Descarts meditation

Essay by ucefUniversity, Bachelor's June 2006

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Meditations is a discussion of metaphysics, or what is truly real. In these writings, he

ultimately hopes to achieve absolute certainty about the nature of everything including

God, the physical world, and himself. It is only with a clear and distinct knowledge of

such things that he can then begin understand his true reality. Descartes starts by looking

at our usual sources for truth. Authority, which is churches, parents, and schools, he says,

are not reliable sources for truth because time shows we all die, and that we are

eventually proved wrong, much in the same way the accepted truths of science have

changed dramatically over the course of history. Also, he considers the generally excepted

view that our senses dependably report the absolute nature of reality. Simiar to authority,

Descartes discards the senses as a source of truth because of the "Dream Argument" or

the belief that based on the senses there is no definite way of proving that you are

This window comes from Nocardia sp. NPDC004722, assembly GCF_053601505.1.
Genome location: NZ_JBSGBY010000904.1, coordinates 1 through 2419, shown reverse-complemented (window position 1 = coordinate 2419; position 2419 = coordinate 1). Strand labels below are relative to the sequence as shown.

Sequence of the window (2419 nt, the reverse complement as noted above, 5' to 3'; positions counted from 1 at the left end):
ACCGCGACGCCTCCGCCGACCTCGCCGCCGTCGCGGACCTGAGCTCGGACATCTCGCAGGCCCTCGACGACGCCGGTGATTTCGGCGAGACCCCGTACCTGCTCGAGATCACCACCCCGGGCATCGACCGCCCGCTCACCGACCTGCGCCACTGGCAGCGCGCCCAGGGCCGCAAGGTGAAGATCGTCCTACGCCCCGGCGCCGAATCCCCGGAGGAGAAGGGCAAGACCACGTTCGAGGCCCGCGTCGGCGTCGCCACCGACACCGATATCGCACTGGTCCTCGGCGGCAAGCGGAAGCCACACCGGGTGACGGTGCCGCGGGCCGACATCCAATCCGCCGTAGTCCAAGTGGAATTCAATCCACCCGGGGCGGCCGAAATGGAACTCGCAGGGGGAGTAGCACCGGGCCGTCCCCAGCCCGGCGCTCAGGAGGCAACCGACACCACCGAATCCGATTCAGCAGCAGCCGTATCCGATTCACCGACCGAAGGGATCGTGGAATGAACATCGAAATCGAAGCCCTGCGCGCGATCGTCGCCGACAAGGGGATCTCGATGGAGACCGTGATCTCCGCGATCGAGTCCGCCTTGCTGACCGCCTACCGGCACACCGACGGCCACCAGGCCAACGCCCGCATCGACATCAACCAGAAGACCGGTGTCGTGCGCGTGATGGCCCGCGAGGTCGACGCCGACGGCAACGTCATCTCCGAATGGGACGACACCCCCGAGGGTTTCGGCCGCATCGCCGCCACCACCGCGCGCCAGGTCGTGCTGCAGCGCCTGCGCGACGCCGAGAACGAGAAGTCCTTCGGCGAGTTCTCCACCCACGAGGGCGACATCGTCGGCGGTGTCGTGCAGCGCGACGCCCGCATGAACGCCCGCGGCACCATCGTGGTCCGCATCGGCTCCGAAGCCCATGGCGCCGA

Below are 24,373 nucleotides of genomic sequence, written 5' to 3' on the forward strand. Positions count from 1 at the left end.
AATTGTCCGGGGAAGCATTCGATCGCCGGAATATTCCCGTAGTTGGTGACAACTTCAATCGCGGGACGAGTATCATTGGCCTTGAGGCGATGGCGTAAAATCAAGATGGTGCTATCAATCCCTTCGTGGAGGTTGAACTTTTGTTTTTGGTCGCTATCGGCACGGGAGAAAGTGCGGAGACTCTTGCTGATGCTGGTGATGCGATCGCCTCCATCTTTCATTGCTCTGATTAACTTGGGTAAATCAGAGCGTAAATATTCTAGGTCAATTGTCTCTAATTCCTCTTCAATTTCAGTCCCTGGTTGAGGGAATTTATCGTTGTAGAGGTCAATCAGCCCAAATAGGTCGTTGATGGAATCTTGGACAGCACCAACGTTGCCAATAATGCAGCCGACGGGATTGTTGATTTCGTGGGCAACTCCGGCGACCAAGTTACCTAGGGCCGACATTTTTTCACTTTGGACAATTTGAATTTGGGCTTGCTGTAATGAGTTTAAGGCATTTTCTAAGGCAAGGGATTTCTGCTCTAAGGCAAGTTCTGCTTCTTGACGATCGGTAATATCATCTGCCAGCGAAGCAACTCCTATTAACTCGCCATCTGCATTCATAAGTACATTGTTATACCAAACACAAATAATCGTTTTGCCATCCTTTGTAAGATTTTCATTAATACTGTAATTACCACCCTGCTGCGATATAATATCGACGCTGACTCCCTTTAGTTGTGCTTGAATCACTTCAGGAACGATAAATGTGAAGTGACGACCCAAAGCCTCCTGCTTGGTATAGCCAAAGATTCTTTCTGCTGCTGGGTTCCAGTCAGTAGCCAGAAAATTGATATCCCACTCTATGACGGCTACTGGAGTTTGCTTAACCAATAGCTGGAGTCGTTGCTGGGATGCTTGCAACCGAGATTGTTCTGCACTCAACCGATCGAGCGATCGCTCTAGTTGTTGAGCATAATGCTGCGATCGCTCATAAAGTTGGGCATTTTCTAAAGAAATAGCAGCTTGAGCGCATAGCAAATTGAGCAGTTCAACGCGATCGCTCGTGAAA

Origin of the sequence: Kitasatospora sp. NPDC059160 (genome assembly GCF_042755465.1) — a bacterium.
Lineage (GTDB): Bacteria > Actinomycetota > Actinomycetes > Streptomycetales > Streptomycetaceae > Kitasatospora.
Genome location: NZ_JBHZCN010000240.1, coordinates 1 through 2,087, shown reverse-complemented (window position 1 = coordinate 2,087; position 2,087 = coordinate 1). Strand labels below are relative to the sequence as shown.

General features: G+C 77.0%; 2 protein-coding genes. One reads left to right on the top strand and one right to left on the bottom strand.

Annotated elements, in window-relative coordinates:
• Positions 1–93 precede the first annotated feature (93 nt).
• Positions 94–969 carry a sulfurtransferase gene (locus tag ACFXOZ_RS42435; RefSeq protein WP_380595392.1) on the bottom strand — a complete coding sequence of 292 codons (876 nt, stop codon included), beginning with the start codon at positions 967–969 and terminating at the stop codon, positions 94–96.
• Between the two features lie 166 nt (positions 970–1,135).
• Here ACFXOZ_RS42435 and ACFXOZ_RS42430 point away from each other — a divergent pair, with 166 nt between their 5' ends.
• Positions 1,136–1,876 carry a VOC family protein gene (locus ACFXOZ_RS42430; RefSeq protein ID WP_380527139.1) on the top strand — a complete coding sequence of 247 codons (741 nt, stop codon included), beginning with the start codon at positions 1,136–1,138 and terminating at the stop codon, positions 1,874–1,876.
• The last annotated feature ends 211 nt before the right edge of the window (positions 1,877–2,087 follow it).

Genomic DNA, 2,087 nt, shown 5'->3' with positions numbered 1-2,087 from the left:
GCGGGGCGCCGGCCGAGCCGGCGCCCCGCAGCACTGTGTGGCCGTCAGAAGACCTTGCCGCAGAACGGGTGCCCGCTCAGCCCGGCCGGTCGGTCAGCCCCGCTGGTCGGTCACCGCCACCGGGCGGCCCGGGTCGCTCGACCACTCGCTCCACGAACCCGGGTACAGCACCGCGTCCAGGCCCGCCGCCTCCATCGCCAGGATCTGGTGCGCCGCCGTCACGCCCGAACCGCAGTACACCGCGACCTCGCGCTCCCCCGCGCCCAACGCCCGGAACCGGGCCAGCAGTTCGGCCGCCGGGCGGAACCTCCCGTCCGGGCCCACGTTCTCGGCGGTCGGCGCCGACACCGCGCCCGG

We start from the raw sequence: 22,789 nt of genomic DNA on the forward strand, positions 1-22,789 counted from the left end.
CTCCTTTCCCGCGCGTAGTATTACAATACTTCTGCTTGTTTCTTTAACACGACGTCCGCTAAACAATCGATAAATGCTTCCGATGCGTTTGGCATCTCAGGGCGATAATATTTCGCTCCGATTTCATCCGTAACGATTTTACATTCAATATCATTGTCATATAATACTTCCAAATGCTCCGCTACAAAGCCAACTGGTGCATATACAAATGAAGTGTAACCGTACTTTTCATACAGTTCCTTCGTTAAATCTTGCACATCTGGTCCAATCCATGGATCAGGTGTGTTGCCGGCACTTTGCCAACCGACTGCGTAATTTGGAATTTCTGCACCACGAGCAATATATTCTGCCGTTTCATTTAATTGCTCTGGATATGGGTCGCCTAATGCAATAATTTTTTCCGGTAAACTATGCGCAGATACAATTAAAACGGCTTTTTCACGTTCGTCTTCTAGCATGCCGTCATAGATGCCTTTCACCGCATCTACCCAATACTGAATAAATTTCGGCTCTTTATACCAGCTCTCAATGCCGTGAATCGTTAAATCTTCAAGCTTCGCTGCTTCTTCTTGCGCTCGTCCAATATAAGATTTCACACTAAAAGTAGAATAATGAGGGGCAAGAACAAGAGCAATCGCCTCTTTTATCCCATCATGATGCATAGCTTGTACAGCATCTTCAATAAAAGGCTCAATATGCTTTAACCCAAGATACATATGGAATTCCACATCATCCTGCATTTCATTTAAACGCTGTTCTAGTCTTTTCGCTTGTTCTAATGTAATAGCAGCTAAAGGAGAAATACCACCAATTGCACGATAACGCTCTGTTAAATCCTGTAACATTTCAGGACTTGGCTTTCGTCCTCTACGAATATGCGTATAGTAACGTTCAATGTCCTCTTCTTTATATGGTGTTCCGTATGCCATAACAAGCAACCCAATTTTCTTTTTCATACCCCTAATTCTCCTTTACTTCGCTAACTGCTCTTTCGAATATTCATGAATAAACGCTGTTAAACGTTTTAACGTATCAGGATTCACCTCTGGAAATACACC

dreaming or that you are awake.

Therefore it is possible that everything we believe is

false, making the senses an unreliable source. Upon establishing this, Descartes doubts

the existence of a physical or external world. Despite that he has an idea of things in the

world, he has no way of knowing if they exist past his own mind. Another point he

addresses is mathematics. He soon realizes math's truth isn't completely reliable because

of the "Demon Hypothesis", which acknowledges the possibility of an all powerful being

that is deceiving him about everything, including mathematics. As a result, Descartes

ponders the possibility that he has no way of being completely positive about anything,

even his existence. It is only after some deliberation that he decides that it is impossible

to be incorrect about everything because he has doubt,